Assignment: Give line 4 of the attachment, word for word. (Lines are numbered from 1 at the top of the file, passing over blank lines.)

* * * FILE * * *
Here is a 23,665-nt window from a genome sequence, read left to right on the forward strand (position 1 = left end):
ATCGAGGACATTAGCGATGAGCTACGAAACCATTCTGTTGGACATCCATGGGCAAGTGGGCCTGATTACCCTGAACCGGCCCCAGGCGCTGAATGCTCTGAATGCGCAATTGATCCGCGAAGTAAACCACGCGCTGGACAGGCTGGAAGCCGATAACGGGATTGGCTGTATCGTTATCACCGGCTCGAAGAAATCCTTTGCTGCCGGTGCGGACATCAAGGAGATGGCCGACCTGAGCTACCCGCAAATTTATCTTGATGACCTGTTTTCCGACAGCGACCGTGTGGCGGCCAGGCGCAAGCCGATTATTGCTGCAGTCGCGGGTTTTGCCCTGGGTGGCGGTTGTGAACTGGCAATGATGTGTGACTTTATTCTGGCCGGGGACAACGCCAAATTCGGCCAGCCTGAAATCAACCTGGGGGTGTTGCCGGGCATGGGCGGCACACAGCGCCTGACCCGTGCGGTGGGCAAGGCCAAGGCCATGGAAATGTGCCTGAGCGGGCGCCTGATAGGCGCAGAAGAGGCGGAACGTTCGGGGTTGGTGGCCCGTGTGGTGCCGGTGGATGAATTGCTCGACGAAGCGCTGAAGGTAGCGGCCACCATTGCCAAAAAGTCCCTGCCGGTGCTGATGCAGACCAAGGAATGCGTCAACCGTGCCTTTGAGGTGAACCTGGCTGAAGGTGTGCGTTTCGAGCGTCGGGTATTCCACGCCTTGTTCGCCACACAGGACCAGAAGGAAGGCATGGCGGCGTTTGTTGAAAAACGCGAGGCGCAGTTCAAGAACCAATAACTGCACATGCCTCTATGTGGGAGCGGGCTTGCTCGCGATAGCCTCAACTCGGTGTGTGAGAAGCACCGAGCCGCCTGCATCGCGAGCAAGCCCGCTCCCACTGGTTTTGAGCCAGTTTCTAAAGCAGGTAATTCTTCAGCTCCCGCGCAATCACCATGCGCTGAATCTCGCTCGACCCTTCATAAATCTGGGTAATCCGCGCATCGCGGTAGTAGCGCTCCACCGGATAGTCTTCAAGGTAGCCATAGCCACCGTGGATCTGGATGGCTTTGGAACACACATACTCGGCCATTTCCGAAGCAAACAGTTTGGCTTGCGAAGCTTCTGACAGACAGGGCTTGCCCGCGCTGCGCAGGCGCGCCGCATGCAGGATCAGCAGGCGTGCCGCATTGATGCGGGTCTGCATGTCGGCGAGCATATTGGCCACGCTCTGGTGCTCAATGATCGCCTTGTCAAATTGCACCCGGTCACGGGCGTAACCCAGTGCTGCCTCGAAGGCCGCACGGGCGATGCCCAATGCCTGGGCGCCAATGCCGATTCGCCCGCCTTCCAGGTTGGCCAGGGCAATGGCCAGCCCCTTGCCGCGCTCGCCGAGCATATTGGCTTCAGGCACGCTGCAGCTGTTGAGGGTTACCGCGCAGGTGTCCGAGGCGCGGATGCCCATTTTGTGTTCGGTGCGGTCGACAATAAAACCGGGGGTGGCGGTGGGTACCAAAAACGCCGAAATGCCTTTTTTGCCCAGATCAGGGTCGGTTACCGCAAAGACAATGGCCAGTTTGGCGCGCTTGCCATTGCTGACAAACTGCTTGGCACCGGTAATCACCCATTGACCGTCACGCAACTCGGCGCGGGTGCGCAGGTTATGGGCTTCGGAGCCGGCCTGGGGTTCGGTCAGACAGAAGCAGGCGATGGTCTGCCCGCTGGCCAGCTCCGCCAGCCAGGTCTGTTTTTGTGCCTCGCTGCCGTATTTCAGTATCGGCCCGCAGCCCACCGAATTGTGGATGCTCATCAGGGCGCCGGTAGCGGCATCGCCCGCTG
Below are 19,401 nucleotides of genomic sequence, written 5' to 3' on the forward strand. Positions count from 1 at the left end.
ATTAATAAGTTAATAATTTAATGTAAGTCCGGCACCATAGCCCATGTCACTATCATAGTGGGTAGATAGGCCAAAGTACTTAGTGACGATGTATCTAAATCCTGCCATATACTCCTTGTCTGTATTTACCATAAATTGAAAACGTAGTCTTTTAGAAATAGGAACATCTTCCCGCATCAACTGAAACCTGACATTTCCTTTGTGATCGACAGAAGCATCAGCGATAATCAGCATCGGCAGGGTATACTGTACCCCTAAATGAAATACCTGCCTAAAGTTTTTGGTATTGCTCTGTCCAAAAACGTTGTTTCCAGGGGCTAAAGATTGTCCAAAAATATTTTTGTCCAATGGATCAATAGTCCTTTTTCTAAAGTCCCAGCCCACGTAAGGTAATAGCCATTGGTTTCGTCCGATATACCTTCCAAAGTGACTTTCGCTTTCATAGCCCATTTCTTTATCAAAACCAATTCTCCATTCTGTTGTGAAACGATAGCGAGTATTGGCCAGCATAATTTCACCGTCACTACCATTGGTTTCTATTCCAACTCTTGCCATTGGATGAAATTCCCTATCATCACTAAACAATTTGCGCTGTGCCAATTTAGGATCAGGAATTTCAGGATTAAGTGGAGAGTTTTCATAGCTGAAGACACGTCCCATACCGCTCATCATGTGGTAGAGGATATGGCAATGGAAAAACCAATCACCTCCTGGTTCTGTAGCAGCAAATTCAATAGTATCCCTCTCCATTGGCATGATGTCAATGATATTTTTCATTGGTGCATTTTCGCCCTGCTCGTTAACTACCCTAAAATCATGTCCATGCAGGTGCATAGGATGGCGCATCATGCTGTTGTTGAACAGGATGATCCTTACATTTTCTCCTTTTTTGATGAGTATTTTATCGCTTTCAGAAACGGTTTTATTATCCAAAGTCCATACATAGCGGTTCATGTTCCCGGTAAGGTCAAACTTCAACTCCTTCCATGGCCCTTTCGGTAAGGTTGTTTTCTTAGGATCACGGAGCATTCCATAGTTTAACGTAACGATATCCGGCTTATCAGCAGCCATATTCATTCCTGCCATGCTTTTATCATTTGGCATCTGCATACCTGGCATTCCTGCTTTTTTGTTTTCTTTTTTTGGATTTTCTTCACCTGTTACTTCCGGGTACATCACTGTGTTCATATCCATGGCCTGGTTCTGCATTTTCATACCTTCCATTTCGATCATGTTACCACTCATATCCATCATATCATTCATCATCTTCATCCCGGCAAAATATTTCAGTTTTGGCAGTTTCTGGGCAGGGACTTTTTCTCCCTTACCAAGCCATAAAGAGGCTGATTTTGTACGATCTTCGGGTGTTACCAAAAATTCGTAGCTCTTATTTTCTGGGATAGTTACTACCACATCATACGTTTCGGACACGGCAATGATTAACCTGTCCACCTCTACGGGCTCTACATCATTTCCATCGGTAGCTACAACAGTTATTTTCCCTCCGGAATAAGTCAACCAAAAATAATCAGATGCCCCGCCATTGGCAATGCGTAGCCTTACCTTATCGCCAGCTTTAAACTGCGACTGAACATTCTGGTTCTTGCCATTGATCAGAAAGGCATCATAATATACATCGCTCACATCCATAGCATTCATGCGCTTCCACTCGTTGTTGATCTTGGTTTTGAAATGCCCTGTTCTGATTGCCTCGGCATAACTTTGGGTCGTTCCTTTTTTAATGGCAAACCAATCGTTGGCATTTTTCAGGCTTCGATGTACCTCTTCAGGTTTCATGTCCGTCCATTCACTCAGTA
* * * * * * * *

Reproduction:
ATTAATAAGTTAATAATTTAATGTAAGTCCGGCACCATAGCCCATGTCACTATCATAGTGGGTAGATAGGCCAAAGTACTTAGTGACGATGTATCTAAATCCTGCCATATACTCCTTGTCTGTATTTACCATAAATTGAAAACGTAGTCTTTTAGAAATAGGAACATCTTCCCGCATCAACTGAAACCTGACATTTCCTTTGTGATCGACAGAAGCATCAGCGATAATCAGCATCGGCAGGGTATACTGTACCCCTAAATGAAATACCTGCCTAAAGTTTTTGGTATTGCTCTGTCCAAAAACGTTGTTTCCAGGGGCTAAAGATTGTCCAAAAATATTTTTGTCCAATGGATCAATAGTCCTTTTTCTAAAGTCCCAGCCCACGTAAGGTAATAGCCATTGGTTTCGTCCGATATACCTTCCAAAGTGACTTTCGCTTTCATAGCCCATTTCTTTATCAAAACCAATTCTCCATTCTGTTGTGAAACGATAGCGAGTATTGGCCAGCATAATTTCACCGTCACTACCATTGGTTTCTATTCCAACTCTTGCCATTGGATGAAATTCCCTATCATCACTAAACAATTTGCGCTGTGCCAATTTAGGATCAGGAATTTCAGGATTAAGTGGAGAGTTTTCATAGCTGAAGACACGTCCCATACCGCTCATCATGTGGTAGAGGATATGGCAATGGAAAAACCAATCACCTCCTGGTTCTGTAGCAGCAAATTCAATAGTATCCCTCTCCATTGGCATGATGTCAATGATATTTTTCATTGGTGCATTTTCGCCCTGCTCGTTAACTACCCTAAAATCATGTCCATGCAGGTGCATAGGATGGCGCATCATGCTGTTGTTGAACAGGATGATCCTTACATTTTCTCCTTTTTTGATGAGTATTTTATCGCTTTCAGAAACGGTTTTATTATCCAAAGTCCATACATAGCGGTTCATGTTCCCGGTAAGGTCAAACTTCAACTCCTTCCATGGCCCTTTCGGTAAGGTTGTTTTCTTAGGATCACGGAGCATTCCATAGTTTAACGTAACGATATCCGGCTTATCAGCAGCCATATTCATTCCTGCCATGCTTTTATCATTTGGCATCTGCATACCTGGCATTCCTGCTTTTTTGTTTTCTTTTTTTGGATTTTCTTCACCTGTTACTTCCGGGTACATCACTGTGTTCATATCCATGGCCTGGTTCTGCATTTTCATACCTTCCATTTCGATCATGTTACCACTCATATCCATCATATCATTCATCATCTTCATCCCGGCAAAATATTTCAGTTTTGGCAGTTTCTGGGCAGGGACTTTTTCTCCCTTACCAAGCCATAAAGAGGCTGATTTTGTACGATCTTCGGGTGTTACCAAAAATTCGTAGCTCTTATTTTCTGGGATAGTTACTACCACATCATACGTTTCGGACACGGCAATGATTAACCTGTCCACCTCTACGGGCTCTACATCATTTCCATCGGTAGCTACAACAGTTATTTTCCCTCCGGAATAAGTCAACCAAAAATAATCAGATGCCCCGCCATTGGCAATGCGTAGCCTTACCTTATCGCCAGCTTTAAACTGCGACTGAACATTCTGGTTCTTGCCATTGATCAGAAAGGCATCATAATATACATCGCTCACATCCATAGCATTCATGCGCTTCCACTCGTTGTTGATCTTGGTTTTGAAATGCCCTGTTCTGATTGCCTCGGCATAACTTTGGGTCGTTCCTTTTTTAATGGCAAACCAATCGTTGGCATTTTTCAGGCTTCGATGTACCTCTTCAGGTTTCATGTCCGTCCATTCACTCAGTA